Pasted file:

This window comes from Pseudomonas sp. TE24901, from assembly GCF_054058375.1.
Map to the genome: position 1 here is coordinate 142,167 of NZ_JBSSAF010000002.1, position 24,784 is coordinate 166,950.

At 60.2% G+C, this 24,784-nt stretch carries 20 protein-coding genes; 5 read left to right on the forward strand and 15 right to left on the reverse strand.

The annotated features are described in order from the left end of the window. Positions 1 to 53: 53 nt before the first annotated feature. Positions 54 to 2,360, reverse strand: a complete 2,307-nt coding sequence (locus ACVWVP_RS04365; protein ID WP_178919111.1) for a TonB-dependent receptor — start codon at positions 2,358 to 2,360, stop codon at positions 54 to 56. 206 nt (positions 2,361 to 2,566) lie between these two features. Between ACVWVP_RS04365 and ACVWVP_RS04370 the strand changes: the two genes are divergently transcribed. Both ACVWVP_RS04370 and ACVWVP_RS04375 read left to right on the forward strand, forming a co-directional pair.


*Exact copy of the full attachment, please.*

This window comes from Pseudomonas sp. TE24901, from assembly GCF_054058375.1.
Map to the genome: position 1 here is coordinate 142,167 of NZ_JBSSAF010000002.1, position 24,784 is coordinate 166,950.

At 60.2% G+C, this 24,784-nt stretch carries 20 protein-coding genes; 5 read left to right on the forward strand and 15 right to left on the reverse strand.

The annotated features are described in order from the left end of the window. Positions 1 to 53: 53 nt before the first annotated feature. Positions 54 to 2,360, reverse strand: a complete 2,307-nt coding sequence (locus ACVWVP_RS04365; protein ID WP_178919111.1) for a TonB-dependent receptor — start codon at positions 2,358 to 2,360, stop codon at positions 54 to 56. 206 nt (positions 2,361 to 2,566) lie between these two features. Between ACVWVP_RS04365 and ACVWVP_RS04370 the strand changes: the two genes are divergently transcribed. Both ACVWVP_RS04370 and ACVWVP_RS04375 read left to right on the forward strand, forming a co-directional pair.